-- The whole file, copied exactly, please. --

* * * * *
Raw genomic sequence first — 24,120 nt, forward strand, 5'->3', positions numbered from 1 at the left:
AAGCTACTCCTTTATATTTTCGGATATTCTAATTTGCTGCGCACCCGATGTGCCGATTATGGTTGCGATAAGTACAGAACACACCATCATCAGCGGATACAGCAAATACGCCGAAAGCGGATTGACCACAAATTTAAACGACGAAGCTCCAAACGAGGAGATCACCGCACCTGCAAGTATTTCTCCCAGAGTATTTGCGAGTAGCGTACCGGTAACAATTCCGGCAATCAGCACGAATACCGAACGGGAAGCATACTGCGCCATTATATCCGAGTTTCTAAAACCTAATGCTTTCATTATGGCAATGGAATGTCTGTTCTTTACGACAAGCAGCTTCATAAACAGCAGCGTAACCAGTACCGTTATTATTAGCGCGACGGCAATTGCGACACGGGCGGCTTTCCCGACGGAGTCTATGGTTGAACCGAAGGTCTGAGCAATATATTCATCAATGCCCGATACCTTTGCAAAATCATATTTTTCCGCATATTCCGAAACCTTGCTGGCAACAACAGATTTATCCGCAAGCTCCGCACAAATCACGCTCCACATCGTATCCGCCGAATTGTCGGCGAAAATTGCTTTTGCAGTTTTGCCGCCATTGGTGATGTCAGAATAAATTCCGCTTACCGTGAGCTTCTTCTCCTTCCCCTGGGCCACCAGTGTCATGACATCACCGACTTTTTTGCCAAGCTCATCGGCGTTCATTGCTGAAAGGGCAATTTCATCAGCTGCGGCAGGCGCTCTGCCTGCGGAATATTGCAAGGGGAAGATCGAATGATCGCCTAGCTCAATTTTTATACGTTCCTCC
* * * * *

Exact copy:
Raw genomic sequence first — 24,120 nt, forward strand, 5'->3', positions numbered from 1 at the left:
AAGCTACTCCTTTATATTTTCGGATATTCTAATTTGCTGCGCACCCGATGTGCCGATTATGGTTGCGATAAGTACAGAACACACCATCATCAGCGGATACAGCAAATACGCCGAAAGCGGATTGACCACAAATTTAAACGACGAAGCTCCAAACGAGGAGATCACCGCACCTGCAAGTATTTCTCCCAGAGTATTTGCGAGTAGCGTACCGGTAACAATTCCGGCAATCAGCACGAATACCGAACGGGAAGCATACTGCGCCATTATATCCGAGTTTCTAAAACCTAATGCTTTCATTATGGCAATGGAATGTCTGTTCTTTACGACAAGCAGCTTCATAAACAGCAGCGTAACCAGTACCGTTATTATTAGCGCGACGGCAATTGCGACACGGGCGGCTTTCCCGACGGAGTCTATGGTTGAACCGAAGGTCTGAGCAATATATTCATCAATGCCCGATACCTTTGCAAAATCATATTTTTCCGCATATTCCGAAACCTTGCTGGCAACAACAGATTTATCCGCAAGCTCCGCACAAATCACGCTCCACATCGTATCCGCCGAATTGTCGGCGAAAATTGCTTTTGCAGTTTTGCCGCCATTGGTGATGTCAGAATAAATTCCGCTTACCGTGAGCTTCTTCTCCTTCCCCTGGGCCACCAGTGTCATGACATCACCGACTTTTTTGCCAAGCTCATCGGCGTTCATTGCTGAAAGGGCAATTTCATCAGCTGCGGCAGGCGCTCTGCCTGCGGAATATTGCAAGGGGAAGATCGAATGATCGCCTAGCTCAATTTTTATACGTTCCTCC